JavaScript Array Basics

An array holds a collection of data in a single variable. The data items in an array are referred to as elements. Each element has an index which starts at zero.[1] Array indexes are used to access and modify elements as well as add new elements, as shown below.

How to Create a JavaScript Array

You can create an array in JavaScript using either an array literal or the array constructor. The following demonstrates how to create an array using an array literal, both an empty array and one initialized with a few elements:

var ar = []; // create empty array
// or, create array and populate with elements
var ar = ['apple', 'orange', 'pear', 'banana', 'strawberry'];

The following shows how to use the array constructor to create an array:

var ar = new Array(); // create empty array
// or, create array and populate with elements
var ar = new Array('apple', 'orange', 'pear', 'banana', 'strawberry');

You can pass a number to the array constructor to create an array with a length specified:

var ar = new Array(5); // create array with a length of 5

Array literal syntax is generally preferred over the array constructor in modern JavaScript.

The examples above show arrays containing only string data values, but JavaScript arrays can hold data of any type: strings, numbers, booleans, objects, functions, and other arrays:

var ar = ['John', 26, true, new Date(), ['Kayla', 'Cody', 'Mia'] ];

Using Index to Access Array Elements

As mentioned above, the elements of an array have an index that is used to access or change their values. The following demonstrates how to use the index in square brackets to access elements of an array:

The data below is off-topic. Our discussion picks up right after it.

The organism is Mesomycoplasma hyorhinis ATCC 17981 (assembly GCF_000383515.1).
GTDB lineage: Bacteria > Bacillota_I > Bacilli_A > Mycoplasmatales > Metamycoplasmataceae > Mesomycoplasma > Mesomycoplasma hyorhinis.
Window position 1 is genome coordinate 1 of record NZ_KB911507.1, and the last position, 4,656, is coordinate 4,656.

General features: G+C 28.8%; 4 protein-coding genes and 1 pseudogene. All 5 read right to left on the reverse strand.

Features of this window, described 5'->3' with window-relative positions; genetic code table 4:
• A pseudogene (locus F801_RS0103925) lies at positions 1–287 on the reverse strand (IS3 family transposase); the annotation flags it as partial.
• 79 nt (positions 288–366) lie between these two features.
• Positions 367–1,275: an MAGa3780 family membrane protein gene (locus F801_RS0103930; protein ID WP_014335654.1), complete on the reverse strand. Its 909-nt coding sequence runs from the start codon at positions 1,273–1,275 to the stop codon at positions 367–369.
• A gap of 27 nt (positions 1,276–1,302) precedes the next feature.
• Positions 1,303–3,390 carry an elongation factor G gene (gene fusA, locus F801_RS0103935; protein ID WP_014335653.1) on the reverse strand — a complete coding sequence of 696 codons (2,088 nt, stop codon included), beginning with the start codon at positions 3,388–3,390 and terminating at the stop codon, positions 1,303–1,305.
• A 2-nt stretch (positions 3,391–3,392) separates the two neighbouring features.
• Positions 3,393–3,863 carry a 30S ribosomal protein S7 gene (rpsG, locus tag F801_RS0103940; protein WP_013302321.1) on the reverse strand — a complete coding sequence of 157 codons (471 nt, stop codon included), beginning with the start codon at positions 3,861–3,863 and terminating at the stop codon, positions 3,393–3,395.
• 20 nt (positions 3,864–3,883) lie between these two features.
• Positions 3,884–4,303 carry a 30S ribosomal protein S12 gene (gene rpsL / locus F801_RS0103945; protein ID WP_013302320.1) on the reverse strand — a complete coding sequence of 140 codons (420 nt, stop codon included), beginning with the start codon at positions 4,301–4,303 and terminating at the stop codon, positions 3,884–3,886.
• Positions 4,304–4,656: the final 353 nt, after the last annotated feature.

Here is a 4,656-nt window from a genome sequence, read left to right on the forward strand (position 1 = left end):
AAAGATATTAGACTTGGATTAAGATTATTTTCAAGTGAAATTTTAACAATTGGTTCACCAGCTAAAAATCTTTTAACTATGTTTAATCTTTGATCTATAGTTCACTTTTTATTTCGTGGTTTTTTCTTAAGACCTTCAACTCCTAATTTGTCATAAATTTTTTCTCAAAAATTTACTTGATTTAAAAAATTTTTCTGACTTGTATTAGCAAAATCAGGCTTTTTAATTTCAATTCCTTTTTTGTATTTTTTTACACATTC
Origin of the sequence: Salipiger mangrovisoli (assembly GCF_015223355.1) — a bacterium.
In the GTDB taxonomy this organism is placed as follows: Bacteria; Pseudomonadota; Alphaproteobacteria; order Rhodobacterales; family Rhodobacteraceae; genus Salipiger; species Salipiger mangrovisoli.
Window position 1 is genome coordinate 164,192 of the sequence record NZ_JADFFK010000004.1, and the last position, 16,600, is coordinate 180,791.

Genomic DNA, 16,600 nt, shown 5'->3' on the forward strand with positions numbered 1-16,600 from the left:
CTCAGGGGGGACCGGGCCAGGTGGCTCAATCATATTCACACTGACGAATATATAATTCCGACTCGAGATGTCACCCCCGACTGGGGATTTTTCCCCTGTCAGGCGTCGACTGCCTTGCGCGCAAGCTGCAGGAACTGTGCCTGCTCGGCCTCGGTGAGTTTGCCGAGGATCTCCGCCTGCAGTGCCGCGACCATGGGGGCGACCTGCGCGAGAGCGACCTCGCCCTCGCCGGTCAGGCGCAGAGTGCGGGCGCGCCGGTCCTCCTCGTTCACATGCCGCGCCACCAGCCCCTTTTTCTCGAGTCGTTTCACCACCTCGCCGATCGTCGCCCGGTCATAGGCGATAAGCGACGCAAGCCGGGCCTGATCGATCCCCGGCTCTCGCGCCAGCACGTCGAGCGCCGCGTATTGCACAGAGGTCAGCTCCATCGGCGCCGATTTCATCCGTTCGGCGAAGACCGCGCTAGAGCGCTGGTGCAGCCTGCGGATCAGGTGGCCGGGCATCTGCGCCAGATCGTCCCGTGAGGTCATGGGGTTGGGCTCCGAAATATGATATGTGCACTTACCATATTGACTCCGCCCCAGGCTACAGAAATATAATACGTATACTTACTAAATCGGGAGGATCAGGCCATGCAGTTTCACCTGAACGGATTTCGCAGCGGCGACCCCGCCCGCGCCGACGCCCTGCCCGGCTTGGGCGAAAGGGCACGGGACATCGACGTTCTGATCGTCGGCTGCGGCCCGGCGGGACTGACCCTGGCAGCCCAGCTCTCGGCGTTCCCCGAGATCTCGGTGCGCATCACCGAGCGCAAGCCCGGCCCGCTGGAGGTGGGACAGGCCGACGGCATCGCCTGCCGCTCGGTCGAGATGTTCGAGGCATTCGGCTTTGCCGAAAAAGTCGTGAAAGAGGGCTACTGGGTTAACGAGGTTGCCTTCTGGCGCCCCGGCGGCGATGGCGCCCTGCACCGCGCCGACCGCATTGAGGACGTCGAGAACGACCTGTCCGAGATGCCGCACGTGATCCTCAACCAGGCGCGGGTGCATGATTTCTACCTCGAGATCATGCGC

var ar = ['apple', 'orange', 'pear', 'banana', 'strawberry'];
// access first element in array
alert( ar[0] ); // apple
// access third element in array
console.log( ar[2] ); // pear

You can change the value of an existing array element as follows:

ar[4] = 'raspberry'; // change ar[4] from strawberry to raspberry

You can also create a new array element using square brackets and an index:

ar[5] = 'fig'; // add new element 

The length Property of an Array

Generally speaking, the length property of an array specifies the number of elements in the array.[2] Since JavaScript arrays are zero-based, the length is always one greater than the highest index value. You can use length to add an element to the end of an array:

alert( ar.length ); // 6
ar[ar.length] = 'pomegranate'; // add pomegranate to end of array
console.log( ar ); // ["apple", "orange", "pear", "banana", "raspberry", "fig", "pomegranate"]
alert( ar.length ); // 7

The length property is a read/write property. You can set the value of the length property to a number less than or equal to the highest index value to reduce the number of elements in an array:

ar.length = 4; // set length to remove elements
console.log( ar ); // ["apple", "orange", "pear", "banana"]

JavaScript Array Methods

JavaScript's Array object provides a number of useful methods for working with arrays: to add, remove, or extract elements of an array and more. Some of these methods (such as push, pop, shift, unshift, and splice) modify the array on which they are invoked. Others (such as concat and slice) return a new array.

See JavaScript Arrays: Tutorial Overview for a list of these methods as well as links to pages where they are described and demonstrated.


  1. Array indexes in JavaScript are numeric. The use of string indexes is discussed in Associative Arrays in JavaScript. ^
  2. The length of an array is greater than the number of elements when the array is sparse, that is, when not all index values between zero and the array length are populated with array elements. See David Flanagan's JavaScript: The Definitive Guide for more information. ^